Overruns with hier_block2

Hi,

I’m having issues using the hier_block2. When I create a flowgraph
consisting of roughly 12 blocks, I don’t get any overruns. However,
combining blocks (e.g. source -> hier_block2 -> sink) results in a ton
of overruns. The parameters of the individual blocks that have been
combined into the hier_block2 have not changed. Does the hier_block2
wait for the work function of each of the blocks it encompasses to
return before producing outputs/requesting more inputs? Any thoughts or
advice would be greatly appreciated.

Thanks,
Jordan

On 11/22/2011 04:20 PM, Jordan O. wrote:

Your saying that a flow graph of identical topology has different
performance when moving some of the blocks into a hier block?

If thats the case, its hard to believe. The the flow graph is run, its
essentially flattened. There is no difference to the scheduler or
buffers whether or not hierarchical blocks were used.

-josh

On Tue, Nov 22, 2011 at 7:53 PM, Josh B. [email protected] wrote:

hier_block2 wait for the work function of each of the blocks it

-josh

Yep, what Josh said. If this really is the case, though, it’s definitely
a
problem. Instead of using USRPs and looking at the overruns as your
benchmark, could you put in a signal source and a gr_head block of some
number of samples (10 to 100 million or so, enough to get a good
measurement) and switch out your sinks for null_sinks. Run the program
and
time it between the non-hier block and the hier block version and let us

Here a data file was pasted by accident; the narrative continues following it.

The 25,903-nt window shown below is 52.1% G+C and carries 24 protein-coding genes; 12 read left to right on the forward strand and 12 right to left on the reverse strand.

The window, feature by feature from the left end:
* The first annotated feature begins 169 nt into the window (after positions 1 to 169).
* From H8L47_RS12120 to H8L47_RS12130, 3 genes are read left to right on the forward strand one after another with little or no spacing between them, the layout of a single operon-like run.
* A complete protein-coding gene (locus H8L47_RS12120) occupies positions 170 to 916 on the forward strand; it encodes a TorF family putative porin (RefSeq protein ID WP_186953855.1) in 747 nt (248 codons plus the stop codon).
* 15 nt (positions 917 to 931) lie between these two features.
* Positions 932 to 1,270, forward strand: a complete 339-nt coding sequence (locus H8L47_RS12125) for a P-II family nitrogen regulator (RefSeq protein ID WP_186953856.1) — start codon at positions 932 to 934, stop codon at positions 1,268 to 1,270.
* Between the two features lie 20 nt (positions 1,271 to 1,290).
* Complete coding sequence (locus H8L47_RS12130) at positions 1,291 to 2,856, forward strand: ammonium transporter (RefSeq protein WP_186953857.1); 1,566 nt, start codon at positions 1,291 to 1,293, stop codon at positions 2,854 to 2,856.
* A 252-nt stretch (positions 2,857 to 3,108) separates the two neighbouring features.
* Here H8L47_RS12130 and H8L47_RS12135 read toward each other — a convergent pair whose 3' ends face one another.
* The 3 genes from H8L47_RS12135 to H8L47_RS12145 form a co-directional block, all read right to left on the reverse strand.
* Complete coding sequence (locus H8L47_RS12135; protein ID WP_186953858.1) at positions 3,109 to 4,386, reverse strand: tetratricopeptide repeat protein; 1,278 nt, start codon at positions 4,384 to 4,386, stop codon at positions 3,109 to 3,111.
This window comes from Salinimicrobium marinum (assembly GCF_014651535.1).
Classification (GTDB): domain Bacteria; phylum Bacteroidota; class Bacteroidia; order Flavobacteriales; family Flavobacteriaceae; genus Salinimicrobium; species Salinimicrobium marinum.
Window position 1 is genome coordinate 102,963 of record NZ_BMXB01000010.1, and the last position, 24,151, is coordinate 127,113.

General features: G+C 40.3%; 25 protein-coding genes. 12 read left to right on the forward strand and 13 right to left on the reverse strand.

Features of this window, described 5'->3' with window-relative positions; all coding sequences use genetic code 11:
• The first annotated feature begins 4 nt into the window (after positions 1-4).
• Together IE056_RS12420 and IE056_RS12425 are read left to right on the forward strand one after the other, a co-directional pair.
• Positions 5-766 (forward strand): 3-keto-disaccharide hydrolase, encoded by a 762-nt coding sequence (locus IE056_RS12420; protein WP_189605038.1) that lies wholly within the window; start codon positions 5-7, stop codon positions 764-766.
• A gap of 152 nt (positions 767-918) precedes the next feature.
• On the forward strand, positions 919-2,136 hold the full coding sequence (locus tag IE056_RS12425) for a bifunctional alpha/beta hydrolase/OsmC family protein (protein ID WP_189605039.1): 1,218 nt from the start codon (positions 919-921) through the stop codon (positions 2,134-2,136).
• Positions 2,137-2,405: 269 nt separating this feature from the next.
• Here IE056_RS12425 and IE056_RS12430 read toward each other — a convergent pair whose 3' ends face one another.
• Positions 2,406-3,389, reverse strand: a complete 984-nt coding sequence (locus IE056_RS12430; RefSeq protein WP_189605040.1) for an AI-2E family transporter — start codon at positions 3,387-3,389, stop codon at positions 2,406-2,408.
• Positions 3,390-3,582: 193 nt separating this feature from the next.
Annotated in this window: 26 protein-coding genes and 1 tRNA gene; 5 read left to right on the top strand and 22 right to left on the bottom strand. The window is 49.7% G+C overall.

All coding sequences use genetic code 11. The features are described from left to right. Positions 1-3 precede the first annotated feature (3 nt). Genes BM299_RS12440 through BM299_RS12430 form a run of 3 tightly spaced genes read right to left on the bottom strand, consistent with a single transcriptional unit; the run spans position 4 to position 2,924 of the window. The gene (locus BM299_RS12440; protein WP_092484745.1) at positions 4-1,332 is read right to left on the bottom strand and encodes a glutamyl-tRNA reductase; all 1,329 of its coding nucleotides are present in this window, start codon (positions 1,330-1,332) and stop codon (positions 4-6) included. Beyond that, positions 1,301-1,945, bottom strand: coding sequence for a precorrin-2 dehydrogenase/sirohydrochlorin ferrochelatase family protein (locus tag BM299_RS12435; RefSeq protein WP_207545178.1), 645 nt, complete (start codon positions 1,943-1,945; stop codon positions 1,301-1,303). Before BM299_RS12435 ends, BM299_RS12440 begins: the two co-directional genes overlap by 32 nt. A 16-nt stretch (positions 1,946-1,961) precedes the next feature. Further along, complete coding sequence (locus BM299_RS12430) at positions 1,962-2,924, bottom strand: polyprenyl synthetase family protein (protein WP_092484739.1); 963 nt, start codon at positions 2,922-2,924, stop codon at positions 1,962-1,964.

know what you get.

Thanks,
Tom

On Tue, Nov 22, 2011 at 9:11 PM, Jordan O.
[email protected]wrote:

Thanks Josh and Tom for the info. Tom, I was unable to profile my
flowgraphs using your suggested method. For some reason, the head block
does not predictably stop the program. For example, if I specify 15 items
it will return immediately (as expected), but if I use 16 items it will
hang.

That sounds like some work function isn’t behaving correctly. Besides
which, 16 items won’t do you much good for profiling the timing. You’ll
need millions of samples to run long enough to get a good estimate.

Tom

On 11/22/2011 06:16 PM, Tom R. wrote:

On Tue, Nov 22, 2011 at 9:11 PM, Jordan O. [email protected]wrote:

Thanks Josh and Tom for the info. Tom, I was unable to profile my
flowgraphs using your suggested method. For some reason, the head block
does not predictably stop the program. For example, if I specify 15 items
it will return immediately (as expected), but if I use 16 items it will
hang.

That sounds like some work function isn’t behaving correctly. Besides

Perhaps we are missing a coding guide on how to write work functions.

Helpful tips like:

If your work function blocks, it must block in an interruptible call,
have an interruption point, or manually check for thread interrupted.

The start method should be used to cleanup state before work is called.
Things can get hairy of your last work was interrupted and state
variables were left kind of “funky”.

And other useful tidbits… I bet many blocks in gr dont follow the
coding guidelines that I just made up, and hence, may have issues with
lock/unlock working properly. :slight_smile:

-Josh

Thanks Josh and Tom for the info. Tom, I was unable to profile my
flowgraphs using your suggested method. For some reason, the head block
does not predictably stop the program. For example, if I specify 15
items it will return immediately (as expected), but if I use 16 items it
will hang.

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